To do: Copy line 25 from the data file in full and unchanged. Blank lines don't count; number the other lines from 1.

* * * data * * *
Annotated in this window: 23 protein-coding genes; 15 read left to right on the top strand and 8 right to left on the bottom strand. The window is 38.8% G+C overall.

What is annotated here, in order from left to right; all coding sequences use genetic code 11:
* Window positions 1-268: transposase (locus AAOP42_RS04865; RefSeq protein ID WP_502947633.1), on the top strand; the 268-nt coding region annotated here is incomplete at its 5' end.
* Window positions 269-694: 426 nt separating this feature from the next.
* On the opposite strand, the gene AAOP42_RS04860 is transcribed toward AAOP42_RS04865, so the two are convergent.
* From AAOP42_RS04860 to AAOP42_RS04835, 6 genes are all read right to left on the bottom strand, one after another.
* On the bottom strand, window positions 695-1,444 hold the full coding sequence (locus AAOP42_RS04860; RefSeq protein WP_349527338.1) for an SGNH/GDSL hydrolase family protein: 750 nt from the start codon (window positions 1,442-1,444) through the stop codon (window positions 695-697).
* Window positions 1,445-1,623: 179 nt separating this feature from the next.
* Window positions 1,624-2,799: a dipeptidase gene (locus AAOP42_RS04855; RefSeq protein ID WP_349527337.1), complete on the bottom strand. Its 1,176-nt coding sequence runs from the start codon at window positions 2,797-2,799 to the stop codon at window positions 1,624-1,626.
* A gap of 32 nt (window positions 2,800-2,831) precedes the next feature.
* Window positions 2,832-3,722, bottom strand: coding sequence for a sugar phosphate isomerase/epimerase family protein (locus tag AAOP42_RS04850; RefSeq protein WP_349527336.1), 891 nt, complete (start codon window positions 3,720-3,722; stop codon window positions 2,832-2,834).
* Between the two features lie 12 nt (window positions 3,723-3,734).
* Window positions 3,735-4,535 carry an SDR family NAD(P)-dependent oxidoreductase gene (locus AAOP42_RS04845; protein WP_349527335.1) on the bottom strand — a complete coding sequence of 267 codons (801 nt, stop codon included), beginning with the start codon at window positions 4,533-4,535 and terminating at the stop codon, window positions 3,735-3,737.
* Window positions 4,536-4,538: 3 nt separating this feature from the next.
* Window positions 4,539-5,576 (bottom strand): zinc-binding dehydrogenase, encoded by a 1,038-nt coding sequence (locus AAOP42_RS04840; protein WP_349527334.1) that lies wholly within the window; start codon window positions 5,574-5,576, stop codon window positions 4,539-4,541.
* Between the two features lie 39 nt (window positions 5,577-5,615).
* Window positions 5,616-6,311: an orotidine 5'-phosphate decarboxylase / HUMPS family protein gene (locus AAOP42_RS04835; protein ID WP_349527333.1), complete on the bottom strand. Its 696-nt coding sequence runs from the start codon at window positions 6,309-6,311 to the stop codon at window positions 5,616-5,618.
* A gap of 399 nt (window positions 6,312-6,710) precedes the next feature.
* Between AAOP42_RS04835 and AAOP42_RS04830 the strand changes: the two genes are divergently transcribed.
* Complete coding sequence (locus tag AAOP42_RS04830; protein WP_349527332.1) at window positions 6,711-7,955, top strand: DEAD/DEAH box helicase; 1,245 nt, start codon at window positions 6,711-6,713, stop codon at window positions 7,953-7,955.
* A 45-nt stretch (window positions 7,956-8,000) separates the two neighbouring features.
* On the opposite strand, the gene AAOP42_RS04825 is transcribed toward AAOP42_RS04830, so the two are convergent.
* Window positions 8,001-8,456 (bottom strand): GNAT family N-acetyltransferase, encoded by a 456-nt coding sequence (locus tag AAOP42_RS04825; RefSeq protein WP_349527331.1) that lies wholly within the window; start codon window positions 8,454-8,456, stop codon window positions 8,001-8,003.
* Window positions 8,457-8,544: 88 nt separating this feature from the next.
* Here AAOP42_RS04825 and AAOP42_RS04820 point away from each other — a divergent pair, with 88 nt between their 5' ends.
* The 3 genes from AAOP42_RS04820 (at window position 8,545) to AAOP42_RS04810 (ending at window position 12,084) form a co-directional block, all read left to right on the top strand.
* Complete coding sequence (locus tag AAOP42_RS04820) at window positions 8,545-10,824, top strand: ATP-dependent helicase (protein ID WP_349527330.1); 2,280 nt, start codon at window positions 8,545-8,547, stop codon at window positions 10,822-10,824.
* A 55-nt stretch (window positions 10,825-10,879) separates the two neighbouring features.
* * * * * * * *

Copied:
* Here AAOP42_RS04825 and AAOP42_RS04820 point away from each other — a divergent pair, with 88 nt between their 5' ends.